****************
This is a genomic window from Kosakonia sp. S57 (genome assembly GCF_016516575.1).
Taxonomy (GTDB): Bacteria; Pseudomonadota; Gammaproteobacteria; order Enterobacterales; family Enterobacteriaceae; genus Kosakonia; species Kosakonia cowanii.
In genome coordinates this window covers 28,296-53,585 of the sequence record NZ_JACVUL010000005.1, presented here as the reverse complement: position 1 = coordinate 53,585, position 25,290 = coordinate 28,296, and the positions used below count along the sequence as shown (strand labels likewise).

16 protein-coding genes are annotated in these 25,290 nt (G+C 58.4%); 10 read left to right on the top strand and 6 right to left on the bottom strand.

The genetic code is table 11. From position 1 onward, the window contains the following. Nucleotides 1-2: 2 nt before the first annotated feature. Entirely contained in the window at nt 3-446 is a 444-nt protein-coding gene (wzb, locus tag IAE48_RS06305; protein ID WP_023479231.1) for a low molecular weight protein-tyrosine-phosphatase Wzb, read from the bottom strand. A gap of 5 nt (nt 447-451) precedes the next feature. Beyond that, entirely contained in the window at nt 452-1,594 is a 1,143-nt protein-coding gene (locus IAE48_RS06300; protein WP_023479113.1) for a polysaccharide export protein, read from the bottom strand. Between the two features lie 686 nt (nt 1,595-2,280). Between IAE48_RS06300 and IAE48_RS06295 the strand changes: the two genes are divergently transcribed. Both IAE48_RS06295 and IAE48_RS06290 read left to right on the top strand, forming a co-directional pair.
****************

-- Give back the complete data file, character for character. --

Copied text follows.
This is a genomic window from Kosakonia sp. S57 (genome assembly GCF_016516575.1).
Taxonomy (GTDB): Bacteria; Pseudomonadota; Gammaproteobacteria; order Enterobacterales; family Enterobacteriaceae; genus Kosakonia; species Kosakonia cowanii.
In genome coordinates this window covers 28,296-53,585 of the sequence record NZ_JACVUL010000005.1, presented here as the reverse complement: position 1 = coordinate 53,585, position 25,290 = coordinate 28,296, and the positions used below count along the sequence as shown (strand labels likewise).

16 protein-coding genes are annotated in these 25,290 nt (G+C 58.4%); 10 read left to right on the top strand and 6 right to left on the bottom strand.

The genetic code is table 11. From position 1 onward, the window contains the following. Nucleotides 1-2: 2 nt before the first annotated feature. Entirely contained in the window at nt 3-446 is a 444-nt protein-coding gene (wzb, locus tag IAE48_RS06305; protein ID WP_023479231.1) for a low molecular weight protein-tyrosine-phosphatase Wzb, read from the bottom strand. A gap of 5 nt (nt 447-451) precedes the next feature. Beyond that, entirely contained in the window at nt 452-1,594 is a 1,143-nt protein-coding gene (locus IAE48_RS06300; protein WP_023479113.1) for a polysaccharide export protein, read from the bottom strand. Between the two features lie 686 nt (nt 1,595-2,280). Between IAE48_RS06300 and IAE48_RS06295 the strand changes: the two genes are divergently transcribed. Both IAE48_RS06295 and IAE48_RS06290 read left to right on the top strand, forming a co-directional pair.